4. The Final Ordering will happen at the end of times when all things, in heaven and on earth, will be gathered together in Jesus Christ (Eph.1:10). Then, one will say that the Kingdom of Heaven had fully come.
Sadly, the Christian church has been too expert about division-making. The denominational divisions apart, there are divisions also based on race, language, culture, caste, region, and civilization within the global church (West vs. East). The internal fragmentation makes the external responsibility a difficult mission to accomplish. While networking is a worthy concept, it might still preserve connotations of fragmentation. Gospelization will be hampered by the failure of the church to a true letting out of the Gospel. The internal principle is above the utilitarian method.
One wonders if the people-group and the Bible-into-every-language approaches have missed the significance of globalization. This neither speaks against the people-group approach nor against Bible translation. However, it is possible to miss the goal by focusing on the method. One must not lose sight of the other factors that render a method meaningful. People group approaches are good where group solidarity has also some ideological or religious threadline exclusive to the group alone. However, in the present situation, that is not always the case. Media and academic globalization have pulled down many semantic lines between groups today, especially among the new generation. Globalization compels intensive transformation of cultures by breaking down the barriers and allowing a free interflow of ideas and concepts. The very of idea of ‘context’, thus, becomes dynamic in the context of globalization.
This demands contextualization to check against extremities. For instance, to say that one must don the saffron robe in order to be meaningful in India is to disregard the non-Hindu groups. The saffron robe might perhaps appeal to a Hindu but certainly not to a non-Hindu. However, one can ask oneself if a Hindu evangelist wearing a robe, a cassock, and a cross would have any appeal for a Christian. Inclusivism is not unbiblical because God has been speaking to people everywhere in history; however, how far one can go or ought to go must be contextually determined – and the present context is more of globalization. Anachronous and incongruous contextualization may only produce cultural confusions and shocks.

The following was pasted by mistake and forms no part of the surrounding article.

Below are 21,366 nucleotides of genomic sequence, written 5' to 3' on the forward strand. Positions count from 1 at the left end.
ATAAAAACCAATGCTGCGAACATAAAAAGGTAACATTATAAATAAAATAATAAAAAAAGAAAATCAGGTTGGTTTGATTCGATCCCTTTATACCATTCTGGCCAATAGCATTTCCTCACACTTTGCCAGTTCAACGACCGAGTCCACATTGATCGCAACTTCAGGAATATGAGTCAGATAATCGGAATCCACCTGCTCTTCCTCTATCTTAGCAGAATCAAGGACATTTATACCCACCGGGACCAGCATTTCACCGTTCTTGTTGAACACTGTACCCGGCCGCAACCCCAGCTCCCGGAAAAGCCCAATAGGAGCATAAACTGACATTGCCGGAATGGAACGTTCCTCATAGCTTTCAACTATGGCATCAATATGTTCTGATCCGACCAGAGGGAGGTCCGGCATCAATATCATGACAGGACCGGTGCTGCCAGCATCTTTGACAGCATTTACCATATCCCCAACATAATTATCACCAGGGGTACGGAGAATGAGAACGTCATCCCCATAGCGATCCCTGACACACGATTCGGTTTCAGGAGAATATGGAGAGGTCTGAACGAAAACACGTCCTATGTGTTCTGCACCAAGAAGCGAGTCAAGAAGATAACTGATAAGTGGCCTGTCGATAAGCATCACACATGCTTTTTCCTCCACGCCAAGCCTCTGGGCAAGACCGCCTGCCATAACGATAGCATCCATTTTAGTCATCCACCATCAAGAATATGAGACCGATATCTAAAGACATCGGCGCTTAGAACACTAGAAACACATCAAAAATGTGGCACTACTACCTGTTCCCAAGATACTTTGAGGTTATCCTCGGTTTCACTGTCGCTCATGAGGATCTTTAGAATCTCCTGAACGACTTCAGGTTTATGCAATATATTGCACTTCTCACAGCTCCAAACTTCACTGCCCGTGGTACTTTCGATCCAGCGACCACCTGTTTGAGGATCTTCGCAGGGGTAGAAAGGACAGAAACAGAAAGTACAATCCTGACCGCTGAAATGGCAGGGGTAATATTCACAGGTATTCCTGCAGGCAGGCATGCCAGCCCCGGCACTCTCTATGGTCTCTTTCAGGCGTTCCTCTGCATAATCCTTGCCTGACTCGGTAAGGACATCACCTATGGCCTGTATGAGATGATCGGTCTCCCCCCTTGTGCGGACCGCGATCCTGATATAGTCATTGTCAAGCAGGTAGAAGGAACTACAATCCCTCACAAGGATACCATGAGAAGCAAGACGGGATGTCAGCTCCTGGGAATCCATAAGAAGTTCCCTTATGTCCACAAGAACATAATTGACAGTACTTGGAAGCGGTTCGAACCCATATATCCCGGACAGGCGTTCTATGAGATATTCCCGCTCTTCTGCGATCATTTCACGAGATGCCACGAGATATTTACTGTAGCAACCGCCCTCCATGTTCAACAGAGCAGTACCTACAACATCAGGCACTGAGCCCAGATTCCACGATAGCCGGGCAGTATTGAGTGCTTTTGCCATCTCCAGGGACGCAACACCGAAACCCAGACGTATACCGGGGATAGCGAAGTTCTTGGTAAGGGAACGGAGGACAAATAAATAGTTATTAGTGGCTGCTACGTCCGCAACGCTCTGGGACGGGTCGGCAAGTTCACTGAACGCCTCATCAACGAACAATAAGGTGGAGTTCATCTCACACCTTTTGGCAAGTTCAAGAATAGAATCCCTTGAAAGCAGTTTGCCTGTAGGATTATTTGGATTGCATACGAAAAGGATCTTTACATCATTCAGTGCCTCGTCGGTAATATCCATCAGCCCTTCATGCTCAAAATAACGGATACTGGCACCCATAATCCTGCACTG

But, what about saying that such contextualization is a form of the Gospel being glocalized? That needs to be delicately observed; yet there still remains the problem of an impression of some imported stuff being given a local flavor, only if it works – yet, the theologian is obliged to provide reasons why such import is necessary in the first place. Globalization just for the sake of globalization is idolatrous; similarly, rejection of globalization just for the sake of localization is equally idolatrous. But, where a theological basis can be provided, imports, exports, and adaptations can be enriching.